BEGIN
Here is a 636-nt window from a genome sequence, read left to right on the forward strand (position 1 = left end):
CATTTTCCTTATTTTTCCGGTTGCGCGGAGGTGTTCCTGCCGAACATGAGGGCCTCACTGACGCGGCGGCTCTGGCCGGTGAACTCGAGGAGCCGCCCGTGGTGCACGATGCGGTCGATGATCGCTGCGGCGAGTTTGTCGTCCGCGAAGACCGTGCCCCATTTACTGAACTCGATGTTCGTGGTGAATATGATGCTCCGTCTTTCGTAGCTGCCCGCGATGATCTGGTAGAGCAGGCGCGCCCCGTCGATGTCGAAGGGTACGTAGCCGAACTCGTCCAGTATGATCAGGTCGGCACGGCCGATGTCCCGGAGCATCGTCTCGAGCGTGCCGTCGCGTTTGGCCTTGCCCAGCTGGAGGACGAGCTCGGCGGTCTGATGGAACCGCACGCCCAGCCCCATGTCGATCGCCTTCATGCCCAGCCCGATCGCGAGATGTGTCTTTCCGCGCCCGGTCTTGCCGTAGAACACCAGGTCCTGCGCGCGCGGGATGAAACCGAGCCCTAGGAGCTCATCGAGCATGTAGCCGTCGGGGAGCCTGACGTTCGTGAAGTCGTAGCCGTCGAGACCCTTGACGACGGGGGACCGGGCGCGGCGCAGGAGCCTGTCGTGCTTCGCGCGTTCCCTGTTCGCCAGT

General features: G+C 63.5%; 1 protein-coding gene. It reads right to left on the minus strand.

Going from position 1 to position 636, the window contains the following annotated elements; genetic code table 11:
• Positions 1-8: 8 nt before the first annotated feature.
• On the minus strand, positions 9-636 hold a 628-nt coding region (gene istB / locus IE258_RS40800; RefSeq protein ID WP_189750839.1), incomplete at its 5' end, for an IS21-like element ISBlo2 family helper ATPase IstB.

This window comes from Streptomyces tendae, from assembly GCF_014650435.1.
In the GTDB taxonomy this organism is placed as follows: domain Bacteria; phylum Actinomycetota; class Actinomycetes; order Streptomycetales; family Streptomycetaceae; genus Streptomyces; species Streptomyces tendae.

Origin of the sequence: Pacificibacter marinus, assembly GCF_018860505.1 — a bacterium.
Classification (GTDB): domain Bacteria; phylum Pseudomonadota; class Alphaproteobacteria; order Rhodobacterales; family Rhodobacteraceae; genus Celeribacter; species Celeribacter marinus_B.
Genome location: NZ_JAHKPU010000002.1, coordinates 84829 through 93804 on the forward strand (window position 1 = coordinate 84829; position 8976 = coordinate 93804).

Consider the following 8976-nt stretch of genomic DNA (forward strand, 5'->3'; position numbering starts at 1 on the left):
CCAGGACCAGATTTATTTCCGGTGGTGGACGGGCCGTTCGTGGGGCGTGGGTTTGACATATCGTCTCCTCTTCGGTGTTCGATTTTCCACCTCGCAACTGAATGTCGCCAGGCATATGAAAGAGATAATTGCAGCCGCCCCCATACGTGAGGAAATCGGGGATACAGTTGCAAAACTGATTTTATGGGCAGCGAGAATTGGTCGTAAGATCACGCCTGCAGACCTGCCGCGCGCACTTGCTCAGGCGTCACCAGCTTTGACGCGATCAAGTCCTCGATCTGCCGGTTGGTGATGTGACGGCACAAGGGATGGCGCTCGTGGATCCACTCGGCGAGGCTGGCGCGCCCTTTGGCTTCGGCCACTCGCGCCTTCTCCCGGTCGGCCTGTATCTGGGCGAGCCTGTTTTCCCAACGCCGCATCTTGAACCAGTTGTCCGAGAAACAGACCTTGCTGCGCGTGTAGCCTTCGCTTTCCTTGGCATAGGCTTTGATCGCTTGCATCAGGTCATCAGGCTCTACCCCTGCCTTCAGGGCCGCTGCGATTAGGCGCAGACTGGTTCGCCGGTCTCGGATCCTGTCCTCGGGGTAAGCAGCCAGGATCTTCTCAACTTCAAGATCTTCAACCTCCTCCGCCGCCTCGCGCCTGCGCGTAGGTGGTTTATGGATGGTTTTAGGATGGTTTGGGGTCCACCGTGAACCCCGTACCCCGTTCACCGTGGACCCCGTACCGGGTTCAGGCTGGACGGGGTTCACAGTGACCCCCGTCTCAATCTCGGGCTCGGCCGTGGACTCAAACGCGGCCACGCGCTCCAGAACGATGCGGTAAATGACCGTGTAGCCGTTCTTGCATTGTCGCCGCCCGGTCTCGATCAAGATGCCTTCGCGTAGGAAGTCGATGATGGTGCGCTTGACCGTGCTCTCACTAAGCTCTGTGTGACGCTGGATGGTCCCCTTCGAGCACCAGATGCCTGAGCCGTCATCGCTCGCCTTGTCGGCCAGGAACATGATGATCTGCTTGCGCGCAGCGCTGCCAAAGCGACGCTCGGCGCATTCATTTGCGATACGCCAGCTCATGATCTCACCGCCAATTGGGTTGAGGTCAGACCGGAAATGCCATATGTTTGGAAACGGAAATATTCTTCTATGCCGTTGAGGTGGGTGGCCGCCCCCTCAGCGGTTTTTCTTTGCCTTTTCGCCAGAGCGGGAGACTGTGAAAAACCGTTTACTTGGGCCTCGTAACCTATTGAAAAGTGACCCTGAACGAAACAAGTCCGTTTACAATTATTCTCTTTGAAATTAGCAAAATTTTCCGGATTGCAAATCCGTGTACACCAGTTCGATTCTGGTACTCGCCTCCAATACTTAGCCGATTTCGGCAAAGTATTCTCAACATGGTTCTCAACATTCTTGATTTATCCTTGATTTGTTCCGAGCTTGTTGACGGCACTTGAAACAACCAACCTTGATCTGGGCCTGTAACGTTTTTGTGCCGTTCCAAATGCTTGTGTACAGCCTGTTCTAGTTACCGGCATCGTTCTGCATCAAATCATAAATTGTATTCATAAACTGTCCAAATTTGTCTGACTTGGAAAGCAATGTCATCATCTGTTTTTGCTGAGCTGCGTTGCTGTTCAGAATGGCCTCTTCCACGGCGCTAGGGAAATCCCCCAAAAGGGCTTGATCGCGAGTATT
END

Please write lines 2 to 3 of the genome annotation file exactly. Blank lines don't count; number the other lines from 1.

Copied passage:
CATTTTCCTTATTTTTCCGGTTGCGCGGAGGTGTTCCTGCCGAACATGAGGGCCTCACTGACGCGGCGGCTCTGGCCGGTGAACTCGAGGAGCCGCCCGTGGTGCACGATGCGGTCGATGATCGCTGCGGCGAGTTTGTCGTCCGCGAAGACCGTGCCCCATTTACTGAACTCGATGTTCGTGGTGAATATGATGCTCCGTCTTTCGTAGCTGCCCGCGATGATCTGGTAGAGCAGGCGCGCCCCGTCGATGTCGAAGGGTACGTAGCCGAACTCGTCCAGTATGATCAGGTCGGCACGGCCGATGTCCCGGAGCATCGTCTCGAGCGTGCCGTCGCGTTTGGCCTTGCCCAGCTGGAGGACGAGCTCGGCGGTCTGATGGAACCGCACGCCCAGCCCCATGTCGATCGCCTTCATGCCCAGCCCGATCGCGAGATGTGTCTTTCCGCGCCCGGTCTTGCCGTAGAACACCAGGTCCTGCGCGCGCGGGATGAAACCGAGCCCTAGGAGCTCATCGAGCATGTAGCCGTCGGGGAGCCTGACGTTCGTGAAGTCGTAGCCGTCGAGACCCTTGACGACGGGGGACCGGGCGCGGCGCAGGAGCCTGTCGTGCTTCGCGCGTTCCCTGTTCGCCAGT

General features: G+C 63.5%; 1 protein-coding gene. It reads right to left on the minus strand.